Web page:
Facebook and Twitter are easily the two largest social networks in the world, but while the former commands the lion’s share of a user base, both seem differential enough for folks to use both alongside each other. In recent times, however, we’ve seen Facebook borrow many features from The Twitters, and today, Zuck’s team has added the famous hashtagging experience to Facebook’s News Feed.
It’s not as though some users, much to the annoyance of their peers, haven’t already been hashtagging words in their Facebook status updates for a long time now, but with official support now being rolled out, users can share interests, context and trends on Facebook, just as most people do on Twitter.
While many have pointed out that Facebook has essentially copied one of Twitter’s integral features, it’s not as though other services, namely Facebook’s Instagram subsidiary, do not already offer hashtagging as a way of finding specific content and catching up on what’s hot in the world of news, popular culture and so on. But still, the pitchforks will certainly be out for what appears a shameless bit of feature theft, and in adding the ability to hashtag, Facebook has blurred the line between itself and Twitter in rather a big way.
Even if you don’t use Twitter, it’s likely you’re aware of what hashtags entail, but for the benefit of those that don’t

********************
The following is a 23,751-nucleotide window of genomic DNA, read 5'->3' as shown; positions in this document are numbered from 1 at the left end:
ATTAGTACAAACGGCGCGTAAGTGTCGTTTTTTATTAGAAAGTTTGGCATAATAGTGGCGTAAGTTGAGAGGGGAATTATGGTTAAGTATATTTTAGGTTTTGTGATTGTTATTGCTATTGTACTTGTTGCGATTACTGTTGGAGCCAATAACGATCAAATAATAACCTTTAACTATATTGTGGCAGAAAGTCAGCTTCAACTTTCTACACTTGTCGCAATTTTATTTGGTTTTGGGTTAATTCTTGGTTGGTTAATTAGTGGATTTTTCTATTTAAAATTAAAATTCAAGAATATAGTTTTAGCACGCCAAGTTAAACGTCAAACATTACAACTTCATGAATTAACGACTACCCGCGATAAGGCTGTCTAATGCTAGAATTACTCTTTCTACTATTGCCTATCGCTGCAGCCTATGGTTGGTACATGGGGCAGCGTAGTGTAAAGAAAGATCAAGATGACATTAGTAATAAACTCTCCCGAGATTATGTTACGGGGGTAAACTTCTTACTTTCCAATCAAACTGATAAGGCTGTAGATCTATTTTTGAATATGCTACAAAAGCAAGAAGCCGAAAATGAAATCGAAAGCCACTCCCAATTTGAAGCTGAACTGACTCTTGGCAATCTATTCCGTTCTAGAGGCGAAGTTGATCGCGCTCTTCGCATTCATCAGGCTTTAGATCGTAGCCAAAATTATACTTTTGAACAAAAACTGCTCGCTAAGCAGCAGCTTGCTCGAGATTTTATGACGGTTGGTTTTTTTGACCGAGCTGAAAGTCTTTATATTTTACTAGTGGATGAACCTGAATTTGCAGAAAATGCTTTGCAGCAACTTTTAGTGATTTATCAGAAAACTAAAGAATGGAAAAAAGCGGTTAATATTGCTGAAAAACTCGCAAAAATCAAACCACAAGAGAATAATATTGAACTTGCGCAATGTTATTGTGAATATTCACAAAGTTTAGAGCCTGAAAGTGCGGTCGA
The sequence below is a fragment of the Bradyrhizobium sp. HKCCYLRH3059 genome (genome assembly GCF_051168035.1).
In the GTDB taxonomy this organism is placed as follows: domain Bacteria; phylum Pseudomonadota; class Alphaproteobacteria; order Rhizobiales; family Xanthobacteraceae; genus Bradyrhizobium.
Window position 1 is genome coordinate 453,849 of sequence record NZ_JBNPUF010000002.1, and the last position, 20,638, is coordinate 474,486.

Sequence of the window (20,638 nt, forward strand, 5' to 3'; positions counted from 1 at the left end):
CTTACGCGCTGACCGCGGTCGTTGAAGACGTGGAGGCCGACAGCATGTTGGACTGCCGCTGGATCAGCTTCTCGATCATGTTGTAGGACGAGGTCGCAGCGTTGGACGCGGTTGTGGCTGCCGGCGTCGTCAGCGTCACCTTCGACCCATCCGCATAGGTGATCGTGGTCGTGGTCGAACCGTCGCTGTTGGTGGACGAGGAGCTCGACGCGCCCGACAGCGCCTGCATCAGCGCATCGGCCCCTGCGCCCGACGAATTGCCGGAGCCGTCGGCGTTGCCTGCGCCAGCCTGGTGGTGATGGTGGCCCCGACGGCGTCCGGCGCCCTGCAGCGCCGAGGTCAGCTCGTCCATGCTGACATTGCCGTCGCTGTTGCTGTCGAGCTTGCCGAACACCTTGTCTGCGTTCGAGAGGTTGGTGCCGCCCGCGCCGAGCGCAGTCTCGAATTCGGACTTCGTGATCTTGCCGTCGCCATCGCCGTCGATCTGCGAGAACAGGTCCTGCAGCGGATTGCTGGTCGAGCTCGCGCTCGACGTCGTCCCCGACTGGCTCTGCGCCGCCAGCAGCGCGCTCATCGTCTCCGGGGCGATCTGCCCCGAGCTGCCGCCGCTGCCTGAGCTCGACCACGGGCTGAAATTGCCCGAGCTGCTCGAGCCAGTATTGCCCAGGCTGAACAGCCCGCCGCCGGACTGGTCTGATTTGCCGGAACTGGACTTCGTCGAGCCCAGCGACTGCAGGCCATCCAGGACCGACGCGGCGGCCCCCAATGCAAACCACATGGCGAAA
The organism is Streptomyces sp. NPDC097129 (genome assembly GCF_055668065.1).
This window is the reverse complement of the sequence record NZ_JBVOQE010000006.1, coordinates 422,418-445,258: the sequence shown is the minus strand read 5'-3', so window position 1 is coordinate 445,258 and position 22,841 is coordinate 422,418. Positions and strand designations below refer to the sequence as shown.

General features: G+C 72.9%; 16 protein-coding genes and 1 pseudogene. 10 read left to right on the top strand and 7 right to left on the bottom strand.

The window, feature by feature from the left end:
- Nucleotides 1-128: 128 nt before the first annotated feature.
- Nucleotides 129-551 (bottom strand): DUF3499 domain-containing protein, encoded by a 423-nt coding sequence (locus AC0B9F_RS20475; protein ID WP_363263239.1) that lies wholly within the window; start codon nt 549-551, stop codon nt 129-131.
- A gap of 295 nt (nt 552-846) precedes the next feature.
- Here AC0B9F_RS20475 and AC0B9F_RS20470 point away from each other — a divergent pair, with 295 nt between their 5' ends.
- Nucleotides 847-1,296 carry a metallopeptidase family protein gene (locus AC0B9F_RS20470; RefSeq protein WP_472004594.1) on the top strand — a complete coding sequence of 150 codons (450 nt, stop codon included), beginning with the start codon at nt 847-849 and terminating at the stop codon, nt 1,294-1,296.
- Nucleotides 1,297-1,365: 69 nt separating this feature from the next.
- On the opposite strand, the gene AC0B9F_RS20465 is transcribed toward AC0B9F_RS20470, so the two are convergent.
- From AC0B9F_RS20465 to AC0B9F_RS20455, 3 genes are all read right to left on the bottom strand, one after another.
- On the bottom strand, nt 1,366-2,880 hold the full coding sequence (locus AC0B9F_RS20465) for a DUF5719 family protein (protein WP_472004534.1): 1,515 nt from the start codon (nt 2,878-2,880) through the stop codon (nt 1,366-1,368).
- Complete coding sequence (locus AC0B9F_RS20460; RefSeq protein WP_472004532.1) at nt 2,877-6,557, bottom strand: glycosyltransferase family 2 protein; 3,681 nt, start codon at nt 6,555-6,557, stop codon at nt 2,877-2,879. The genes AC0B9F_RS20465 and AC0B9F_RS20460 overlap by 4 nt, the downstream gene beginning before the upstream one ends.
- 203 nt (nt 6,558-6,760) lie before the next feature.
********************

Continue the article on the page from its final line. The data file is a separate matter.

waste spend their time trawling the various networks, perhaps a little background info is in order. In a nutshell, adding a hashtag to a word allows it to be easily searched, and when there is a particular topic in the news, said word may trend. When one then logs into Twitter (and now Facebook), a list of trending topics will show along the side, and can range from the important, such as a political affair or natural disaster, to the trivial, being anything related to Justin Bieber.
In Facebook terms, users will now be able to search for hashtags within the search bar, and anything with the hashtag symbol before it will be clickable. Users will also be able to create posts based directly on the search results or the new hashtag feed. Trending hashtags will be added and rolled out in the coming months.
So, what do you think? Is Facebook’s rolling out of hashtagging necessarily a bad thing? Or, in today’s increasingly social digital world, was it always inevitable that such features would be crossing over? Do share your thoughts below!
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